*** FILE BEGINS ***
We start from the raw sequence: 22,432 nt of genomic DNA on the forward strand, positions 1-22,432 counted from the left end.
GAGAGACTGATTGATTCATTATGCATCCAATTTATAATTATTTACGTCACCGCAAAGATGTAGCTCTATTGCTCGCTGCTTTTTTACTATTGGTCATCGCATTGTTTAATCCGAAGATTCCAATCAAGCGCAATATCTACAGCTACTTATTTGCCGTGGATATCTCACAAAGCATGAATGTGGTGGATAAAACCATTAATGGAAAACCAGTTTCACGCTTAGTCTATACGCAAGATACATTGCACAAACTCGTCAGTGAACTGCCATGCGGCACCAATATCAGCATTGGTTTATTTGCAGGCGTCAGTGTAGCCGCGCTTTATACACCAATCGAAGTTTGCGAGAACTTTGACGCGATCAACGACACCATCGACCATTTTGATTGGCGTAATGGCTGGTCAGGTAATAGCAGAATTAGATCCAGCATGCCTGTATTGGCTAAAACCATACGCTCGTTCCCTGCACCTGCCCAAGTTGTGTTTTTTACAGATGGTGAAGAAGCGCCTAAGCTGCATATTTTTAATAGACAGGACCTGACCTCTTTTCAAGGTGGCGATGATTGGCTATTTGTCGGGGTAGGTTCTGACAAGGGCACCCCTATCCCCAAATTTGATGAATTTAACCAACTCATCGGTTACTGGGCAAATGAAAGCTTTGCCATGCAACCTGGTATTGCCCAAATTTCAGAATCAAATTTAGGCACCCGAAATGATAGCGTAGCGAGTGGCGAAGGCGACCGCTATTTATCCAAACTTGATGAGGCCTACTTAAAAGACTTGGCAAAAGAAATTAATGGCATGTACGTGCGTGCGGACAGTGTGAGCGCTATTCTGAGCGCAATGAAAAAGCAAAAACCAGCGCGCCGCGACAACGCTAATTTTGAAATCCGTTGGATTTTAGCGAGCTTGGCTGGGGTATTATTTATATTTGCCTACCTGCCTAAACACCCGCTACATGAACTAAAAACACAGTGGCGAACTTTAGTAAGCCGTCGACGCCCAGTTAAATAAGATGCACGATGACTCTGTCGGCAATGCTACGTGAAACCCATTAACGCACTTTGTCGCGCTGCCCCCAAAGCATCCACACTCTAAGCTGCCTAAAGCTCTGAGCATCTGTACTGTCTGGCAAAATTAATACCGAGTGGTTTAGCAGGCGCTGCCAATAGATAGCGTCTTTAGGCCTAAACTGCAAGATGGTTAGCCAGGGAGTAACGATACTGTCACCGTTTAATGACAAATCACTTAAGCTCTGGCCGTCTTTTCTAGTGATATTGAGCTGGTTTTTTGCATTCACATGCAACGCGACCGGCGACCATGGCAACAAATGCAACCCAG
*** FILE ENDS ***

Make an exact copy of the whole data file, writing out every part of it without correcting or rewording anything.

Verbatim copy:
We start from the raw sequence: 22,432 nt of genomic DNA on the forward strand, positions 1-22,432 counted from the left end.
GAGAGACTGATTGATTCATTATGCATCCAATTTATAATTATTTACGTCACCGCAAAGATGTAGCTCTATTGCTCGCTGCTTTTTTACTATTGGTCATCGCATTGTTTAATCCGAAGATTCCAATCAAGCGCAATATCTACAGCTACTTATTTGCCGTGGATATCTCACAAAGCATGAATGTGGTGGATAAAACCATTAATGGAAAACCAGTTTCACGCTTAGTCTATACGCAAGATACATTGCACAAACTCGTCAGTGAACTGCCATGCGGCACCAATATCAGCATTGGTTTATTTGCAGGCGTCAGTGTAGCCGCGCTTTATACACCAATCGAAGTTTGCGAGAACTTTGACGCGATCAACGACACCATCGACCATTTTGATTGGCGTAATGGCTGGTCAGGTAATAGCAGAATTAGATCCAGCATGCCTGTATTGGCTAAAACCATACGCTCGTTCCCTGCACCTGCCCAAGTTGTGTTTTTTACAGATGGTGAAGAAGCGCCTAAGCTGCATATTTTTAATAGACAGGACCTGACCTCTTTTCAAGGTGGCGATGATTGGCTATTTGTCGGGGTAGGTTCTGACAAGGGCACCCCTATCCCCAAATTTGATGAATTTAACCAACTCATCGGTTACTGGGCAAATGAAAGCTTTGCCATGCAACCTGGTATTGCCCAAATTTCAGAATCAAATTTAGGCACCCGAAATGATAGCGTAGCGAGTGGCGAAGGCGACCGCTATTTATCCAAACTTGATGAGGCCTACTTAAAAGACTTGGCAAAAGAAATTAATGGCATGTACGTGCGTGCGGACAGTGTGAGCGCTATTCTGAGCGCAATGAAAAAGCAAAAACCAGCGCGCCGCGACAACGCTAATTTTGAAATCCGTTGGATTTTAGCGAGCTTGGCTGGGGTATTATTTATATTTGCCTACCTGCCTAAACACCCGCTACATGAACTAAAAACACAGTGGCGAACTTTAGTAAGCCGTCGACGCCCAGTTAAATAAGATGCACGATGACTCTGTCGGCAATGCTACGTGAAACCCATTAACGCACTTTGTCGCGCTGCCCCCAAAGCATCCACACTCTAAGCTGCCTAAAGCTCTGAGCATCTGTACTGTCTGGCAAAATTAATACCGAGTGGTTTAGCAGGCGCTGCCAATAGATAGCGTCTTTAGGCCTAAACTGCAAGATGGTTAGCCAGGGAGTAACGATACTGTCACCGTTTAATGACAAATCACTTAAGCTCTGGCCGTCTTTTCTAGTGATATTGAGCTGGTTTTTTGCATTCACATGCAACGCGACCGGCGACCATGGCAACAAATGCAACCCAG